What is an ERISA Lien?

Personal injury lawyers are frequently faced with lien claims against their clients’ recoveries brought by health insurers, union welfare funds, and other health benefit plans. Those plans fall within ERISA’s scope as “welfare plans” which are defined to encompass any plan, fund, or program which was heretofore or is hereafter established or maintained by an employer or by an employee organization, or by both, to the extent that such plan, fund, or program was established or is maintained for the purpose of providing for its participants or their beneficiaries, through the purchase of insurance or otherwise, (A) medical, surgical, or hospital care or benefits, or benefits in the event of sickness, accident, disability, death or unemployment, or vacation benefits, apprenticeship or other training programs, or day care centers, scholarship funds, or prepaid legal services, or (B) any benefit described in section 186(c) of this title (other than pensions on retirement or death, and insurance to provide such pensions).

The breadth of that definition means that as to most employees, their health benefit plans are governed by ERISA irrespective of whether those plans are fully insured or self-funded; and reimbursement and even subrogation provisions are a universal feature of all health benefit plans. However, plans sponsored by federal, state, and local government entities are exempted from ERISA, although those plans also contain reimbursement provisions. Another exemption from ERISA exists for so-called “church plans,” which are plans sponsored by churches or a congregation of churches, although such plans can opt to be governed by ERISA.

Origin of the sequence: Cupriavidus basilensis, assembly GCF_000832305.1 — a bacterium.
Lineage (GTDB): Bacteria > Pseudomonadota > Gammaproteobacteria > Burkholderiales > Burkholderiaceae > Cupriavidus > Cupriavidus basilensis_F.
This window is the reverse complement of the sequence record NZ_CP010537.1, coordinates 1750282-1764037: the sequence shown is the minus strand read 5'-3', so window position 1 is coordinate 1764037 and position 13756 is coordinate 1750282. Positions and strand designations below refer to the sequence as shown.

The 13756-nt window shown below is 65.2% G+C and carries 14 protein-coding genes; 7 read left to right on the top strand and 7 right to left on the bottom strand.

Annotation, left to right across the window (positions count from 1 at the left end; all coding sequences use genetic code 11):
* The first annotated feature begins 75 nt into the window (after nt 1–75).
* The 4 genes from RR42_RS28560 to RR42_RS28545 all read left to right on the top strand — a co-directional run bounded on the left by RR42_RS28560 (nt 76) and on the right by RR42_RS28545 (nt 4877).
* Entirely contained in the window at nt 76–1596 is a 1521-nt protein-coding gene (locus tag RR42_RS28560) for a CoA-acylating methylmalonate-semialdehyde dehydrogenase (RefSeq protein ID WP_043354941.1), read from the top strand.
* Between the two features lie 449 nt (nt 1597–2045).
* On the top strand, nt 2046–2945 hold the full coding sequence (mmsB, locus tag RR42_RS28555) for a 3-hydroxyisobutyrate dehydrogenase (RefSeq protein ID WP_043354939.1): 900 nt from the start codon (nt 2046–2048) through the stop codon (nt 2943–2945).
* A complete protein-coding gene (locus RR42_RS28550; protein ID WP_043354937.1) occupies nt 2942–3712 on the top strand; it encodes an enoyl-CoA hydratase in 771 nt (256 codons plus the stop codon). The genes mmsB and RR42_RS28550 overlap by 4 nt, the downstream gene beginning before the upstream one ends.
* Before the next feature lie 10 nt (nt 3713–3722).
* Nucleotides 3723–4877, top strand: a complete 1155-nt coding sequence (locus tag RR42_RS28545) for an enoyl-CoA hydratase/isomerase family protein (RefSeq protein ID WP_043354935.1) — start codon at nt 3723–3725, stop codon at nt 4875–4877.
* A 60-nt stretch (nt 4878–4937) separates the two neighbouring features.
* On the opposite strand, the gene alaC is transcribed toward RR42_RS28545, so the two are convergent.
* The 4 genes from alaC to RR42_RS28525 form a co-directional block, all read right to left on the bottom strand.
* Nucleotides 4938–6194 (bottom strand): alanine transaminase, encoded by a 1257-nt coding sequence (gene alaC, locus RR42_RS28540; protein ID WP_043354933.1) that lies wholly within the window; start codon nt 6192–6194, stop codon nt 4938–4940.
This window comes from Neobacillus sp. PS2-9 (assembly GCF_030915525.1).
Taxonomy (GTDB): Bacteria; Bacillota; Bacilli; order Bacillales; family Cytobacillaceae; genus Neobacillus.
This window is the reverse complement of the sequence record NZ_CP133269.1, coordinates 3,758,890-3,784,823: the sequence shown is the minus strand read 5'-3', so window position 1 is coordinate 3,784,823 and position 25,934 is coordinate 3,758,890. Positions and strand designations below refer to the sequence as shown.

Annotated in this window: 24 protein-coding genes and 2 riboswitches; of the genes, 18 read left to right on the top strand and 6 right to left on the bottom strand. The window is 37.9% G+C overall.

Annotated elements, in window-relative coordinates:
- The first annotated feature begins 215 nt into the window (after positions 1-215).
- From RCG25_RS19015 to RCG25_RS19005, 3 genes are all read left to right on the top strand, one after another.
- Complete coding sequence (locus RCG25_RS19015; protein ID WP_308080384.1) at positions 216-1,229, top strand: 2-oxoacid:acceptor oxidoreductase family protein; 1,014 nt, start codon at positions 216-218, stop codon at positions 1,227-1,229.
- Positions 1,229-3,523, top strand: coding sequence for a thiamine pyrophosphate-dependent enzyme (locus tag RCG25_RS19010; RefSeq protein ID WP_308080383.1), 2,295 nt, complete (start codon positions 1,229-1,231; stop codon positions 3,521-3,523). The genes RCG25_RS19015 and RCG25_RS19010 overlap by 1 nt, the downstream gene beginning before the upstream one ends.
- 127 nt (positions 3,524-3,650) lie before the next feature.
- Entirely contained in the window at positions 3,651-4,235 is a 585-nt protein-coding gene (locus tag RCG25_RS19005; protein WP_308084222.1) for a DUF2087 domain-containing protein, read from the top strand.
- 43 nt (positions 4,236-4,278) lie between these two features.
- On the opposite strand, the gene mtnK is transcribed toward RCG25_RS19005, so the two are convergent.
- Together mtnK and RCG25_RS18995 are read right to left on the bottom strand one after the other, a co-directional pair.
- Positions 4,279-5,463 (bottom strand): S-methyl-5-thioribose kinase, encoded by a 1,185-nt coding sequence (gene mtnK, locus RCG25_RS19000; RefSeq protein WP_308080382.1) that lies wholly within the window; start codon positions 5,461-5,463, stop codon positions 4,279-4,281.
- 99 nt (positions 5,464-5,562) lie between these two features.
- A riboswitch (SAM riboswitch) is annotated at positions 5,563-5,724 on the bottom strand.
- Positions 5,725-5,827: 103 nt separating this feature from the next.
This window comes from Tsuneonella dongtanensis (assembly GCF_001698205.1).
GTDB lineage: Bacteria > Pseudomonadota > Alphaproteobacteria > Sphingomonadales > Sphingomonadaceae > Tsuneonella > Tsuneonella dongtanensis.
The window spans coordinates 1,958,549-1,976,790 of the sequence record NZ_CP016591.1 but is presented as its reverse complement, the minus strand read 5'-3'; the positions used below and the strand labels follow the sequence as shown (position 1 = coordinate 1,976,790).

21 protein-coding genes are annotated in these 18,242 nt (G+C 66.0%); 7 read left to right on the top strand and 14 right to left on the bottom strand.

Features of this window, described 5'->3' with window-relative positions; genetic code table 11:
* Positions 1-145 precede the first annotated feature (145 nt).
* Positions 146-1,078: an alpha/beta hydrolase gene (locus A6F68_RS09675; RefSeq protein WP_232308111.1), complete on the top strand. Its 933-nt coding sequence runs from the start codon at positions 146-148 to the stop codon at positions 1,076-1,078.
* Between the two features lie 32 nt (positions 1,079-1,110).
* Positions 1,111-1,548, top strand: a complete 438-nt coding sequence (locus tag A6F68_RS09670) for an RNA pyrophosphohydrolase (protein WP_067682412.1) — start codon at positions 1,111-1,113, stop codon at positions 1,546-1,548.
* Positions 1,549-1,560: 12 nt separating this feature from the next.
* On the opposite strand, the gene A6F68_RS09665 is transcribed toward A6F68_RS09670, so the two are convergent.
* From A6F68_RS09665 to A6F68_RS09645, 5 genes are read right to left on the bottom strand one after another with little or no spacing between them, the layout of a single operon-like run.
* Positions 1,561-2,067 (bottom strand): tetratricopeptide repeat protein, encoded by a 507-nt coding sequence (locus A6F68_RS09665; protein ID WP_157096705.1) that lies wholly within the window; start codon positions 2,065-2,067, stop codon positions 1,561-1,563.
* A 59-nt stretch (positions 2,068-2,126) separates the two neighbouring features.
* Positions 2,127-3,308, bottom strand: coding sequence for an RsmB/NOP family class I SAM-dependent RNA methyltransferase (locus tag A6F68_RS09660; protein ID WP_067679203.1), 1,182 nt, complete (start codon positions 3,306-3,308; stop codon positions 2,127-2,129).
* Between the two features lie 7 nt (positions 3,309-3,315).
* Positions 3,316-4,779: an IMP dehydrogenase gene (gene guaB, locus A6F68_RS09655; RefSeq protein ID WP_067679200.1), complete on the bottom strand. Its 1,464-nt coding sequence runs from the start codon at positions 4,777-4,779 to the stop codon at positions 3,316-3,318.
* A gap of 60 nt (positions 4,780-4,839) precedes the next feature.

Major Cases Related to ERISA Liens

With respect to ERISA liens, the Supreme Court has decided four major cases that addressed recoupment provisions in health benefit plans.  The earliest case was Great West v. Knudson, which involved an insurer that was attempting to exercise its reimbursement rights.  Most of the court’s discussion was esoteric and involved the question of whether the insurer’s claims were equitable in nature since ERISA allows permits equitable relief.  Because the plan was seeking a monetary reimbursement, the Court found its claim was barred since an action seeking money damages is quintessentially legal, not equitable, in nature.

Great West was not the final word on the subject, though.  The Supreme Court agreed to hear Sereboff v. Mid Atlantic Medical Services, Inc. a short time later.  There, the Court avoided the equitable/legal relief issue by characterizing the recoupment provision in the insurance policy as analogous to an attorney’s lien.  Thus, the health insurer was found to have the right to enforce its “lien by agreement” to recoup the payments it had made by attaching a portion of the personal injury recovery.